The Appeals Court found that the second factor -- nature of the copyrighted work -- weighed slightly in favor of Kelly. It held that the third factor was neutral. It wrote that "This factor will neither weigh for nor against either party because, although Arriba did copy each of Kelly's images as a whole, it was reasonable to do so in light of Arriba's use of the images. It was necessary for Arriba to copy the entire image to allow users to recognize the image and decide whether to pursue more information about the image or the originating web site." Finally, the Appeals Court found that the fourth factor weighed in favor of Arriba, because "Kelly's images in its thumbnails does not harm the market for Kelly's images or the value of his images." In conclusion, the Appeals Court found that the four factor test weighed in favor of Arriba.
Hyperlinking. On the hyperlinking analysis, the Appeals Court easily found that all four fair use factors weighed in favor of Kelly. However, the real issue here was whether there was an infringement in the first place. The Appeals Court began by stating that "This use of Kelly's images does not entail copying them but, rather, importing them directly from Kelly's web site. Therefore, it cannot be copyright infringement based on the reproduction of copyrighted works as in the previous discussion. Instead, this use of Kelly's images infringes upon Kelly's exclusive right to ``display the copyrighted work publicly.´´"
The Court acknowledged that "No cases have addressed the issue of whether inline linking or framing violates a copyright owner's public display rights." The Court analyzed the language of the statute, its legislative history, and related cases. It concluded that "Arriba is directly liable for infringement. Arriba actively participated in displaying Kelly's images by trolling the web, finding Kelly's images, and then having its program inline link and frame those images within its own web site. Without this program, users would not have been able to view Kelly's images within the context of Arriba's site. Arriba acted as more than a passive conduit of the images by establishing a direct link to the copyrighted images. Therefore, Arriba is liable for publicly displaying Kelly's copyrighted images without his permission."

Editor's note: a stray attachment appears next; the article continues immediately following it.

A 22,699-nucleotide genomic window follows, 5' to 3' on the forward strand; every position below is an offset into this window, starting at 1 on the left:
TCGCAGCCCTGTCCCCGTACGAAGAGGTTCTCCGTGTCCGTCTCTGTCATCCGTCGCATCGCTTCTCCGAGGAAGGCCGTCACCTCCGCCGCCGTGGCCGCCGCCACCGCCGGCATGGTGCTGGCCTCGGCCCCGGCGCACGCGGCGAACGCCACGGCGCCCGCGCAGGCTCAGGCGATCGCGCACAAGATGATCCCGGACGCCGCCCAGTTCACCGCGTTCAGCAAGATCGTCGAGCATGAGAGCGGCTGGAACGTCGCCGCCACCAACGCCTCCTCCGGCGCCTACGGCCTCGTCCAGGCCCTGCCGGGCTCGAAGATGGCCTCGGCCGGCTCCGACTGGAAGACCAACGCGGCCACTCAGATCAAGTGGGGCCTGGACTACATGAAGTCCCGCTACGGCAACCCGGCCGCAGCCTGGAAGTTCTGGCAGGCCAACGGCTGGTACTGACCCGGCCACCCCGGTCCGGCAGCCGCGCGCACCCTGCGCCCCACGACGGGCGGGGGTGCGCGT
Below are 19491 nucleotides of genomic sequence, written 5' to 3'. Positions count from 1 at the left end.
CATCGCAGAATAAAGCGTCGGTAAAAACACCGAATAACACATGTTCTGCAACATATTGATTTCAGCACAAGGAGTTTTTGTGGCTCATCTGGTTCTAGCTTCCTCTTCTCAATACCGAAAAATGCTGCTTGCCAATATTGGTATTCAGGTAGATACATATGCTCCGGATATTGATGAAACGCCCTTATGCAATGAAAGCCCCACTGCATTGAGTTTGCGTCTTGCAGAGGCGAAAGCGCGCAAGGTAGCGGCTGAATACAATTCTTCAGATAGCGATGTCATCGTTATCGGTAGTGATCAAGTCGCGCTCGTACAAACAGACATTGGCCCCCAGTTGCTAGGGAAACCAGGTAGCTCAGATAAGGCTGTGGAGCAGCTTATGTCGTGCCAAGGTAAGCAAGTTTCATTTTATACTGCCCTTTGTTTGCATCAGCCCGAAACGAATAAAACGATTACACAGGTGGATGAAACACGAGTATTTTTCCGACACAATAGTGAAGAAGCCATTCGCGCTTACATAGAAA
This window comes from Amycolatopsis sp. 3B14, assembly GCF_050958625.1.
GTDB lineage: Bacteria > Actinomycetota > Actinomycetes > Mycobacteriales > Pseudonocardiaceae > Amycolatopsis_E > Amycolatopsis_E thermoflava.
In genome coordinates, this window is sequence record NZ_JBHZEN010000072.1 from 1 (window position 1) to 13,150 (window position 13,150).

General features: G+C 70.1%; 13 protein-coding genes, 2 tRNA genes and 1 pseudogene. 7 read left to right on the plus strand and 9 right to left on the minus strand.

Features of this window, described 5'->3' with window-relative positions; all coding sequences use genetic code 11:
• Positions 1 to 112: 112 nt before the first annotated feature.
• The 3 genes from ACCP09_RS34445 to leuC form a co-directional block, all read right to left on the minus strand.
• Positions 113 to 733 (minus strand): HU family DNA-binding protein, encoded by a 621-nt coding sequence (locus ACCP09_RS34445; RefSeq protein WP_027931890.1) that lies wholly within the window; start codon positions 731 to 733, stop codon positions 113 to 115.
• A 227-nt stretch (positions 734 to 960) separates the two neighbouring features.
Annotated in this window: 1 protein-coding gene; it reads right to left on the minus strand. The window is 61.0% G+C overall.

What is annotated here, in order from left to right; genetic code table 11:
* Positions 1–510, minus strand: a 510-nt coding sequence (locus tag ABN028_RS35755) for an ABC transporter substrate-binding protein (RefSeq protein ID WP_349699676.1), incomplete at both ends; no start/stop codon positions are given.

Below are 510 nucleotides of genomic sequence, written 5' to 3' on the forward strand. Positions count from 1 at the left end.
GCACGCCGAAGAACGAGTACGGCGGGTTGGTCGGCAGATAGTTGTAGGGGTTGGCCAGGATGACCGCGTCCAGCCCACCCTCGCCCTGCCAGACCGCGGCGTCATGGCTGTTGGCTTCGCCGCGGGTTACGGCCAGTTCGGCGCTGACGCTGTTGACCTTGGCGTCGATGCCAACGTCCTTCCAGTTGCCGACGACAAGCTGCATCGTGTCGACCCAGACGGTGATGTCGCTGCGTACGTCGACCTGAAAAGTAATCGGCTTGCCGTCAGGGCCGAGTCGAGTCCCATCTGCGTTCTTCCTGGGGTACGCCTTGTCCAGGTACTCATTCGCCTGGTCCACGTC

The Appeals Court then applied the four factor fair use analysis to Arriba's linking to and framing of Kelly's full sized images. On the first factor, the Court found that full sized exact copies of photos are not transformative, and hence, this factor favors Kelly. On the second factor, the Court found again that Kelly was favored. On the third factor -- the amount and substantiality factor -- the Court easily concluded that full sized copying was substantial. On the fourth factor -- effect on the potential market -- the Court also found that this factor favors Kelly. Hence, all four factors favored Kelly, and the use was not fair use.
Conclusion. The Appeals Court concluded: "We hold that Arriba's reproduction of Kelly's images for use as thumbnails in Arriba's search engine is a fair use under the Copyright Act. We also hold that Arriba's display of Kelly's full sized images is not a fair use and thus violates Kelly's exclusive right to publicly display his copyrighted works. The district court's opinion is affirmed as to the thumbnails and reversed as to the display of the full sized images. We remand with instructions to determine damages for the copyright infringement and the necessity for an injunction."
House Committee Holds Hearing on Abusive Class Action Litigation
2/6. The House Judiciary Committee held a hearing on HR 2341, the Class Action Fairness Act of 2001, sponsored by Rep. Bob Goodlatte (R-VA). See, prepared statements of Rep. James Sensenbrenner (R-WI), Hilda Bankston (former small business owner), John Beisner (O’Melveny & Myers), Peter Detkin (Intel), Andrew Friedman (Bonnett  Fairbourn).
Peter Detkin, Assistant General Counsel of Intel, testified on behalf of the Semiconductor Industry Association (SIA). He stated that "Intel, the SIA, and much of the rest of the technology community are hopeful that you will act during this Congress to address a growing problem in our legal system: abusive class action litigation." He said that "we are seeing an aggressive move by a limited number of plaintiffs’ attorneys to file class actions against technology companies in areas such as allegedly defective products. It is obvious that many of these suits are brought as class actions because the injury alleged is either trivial, highly speculative, or wholly nonexistent."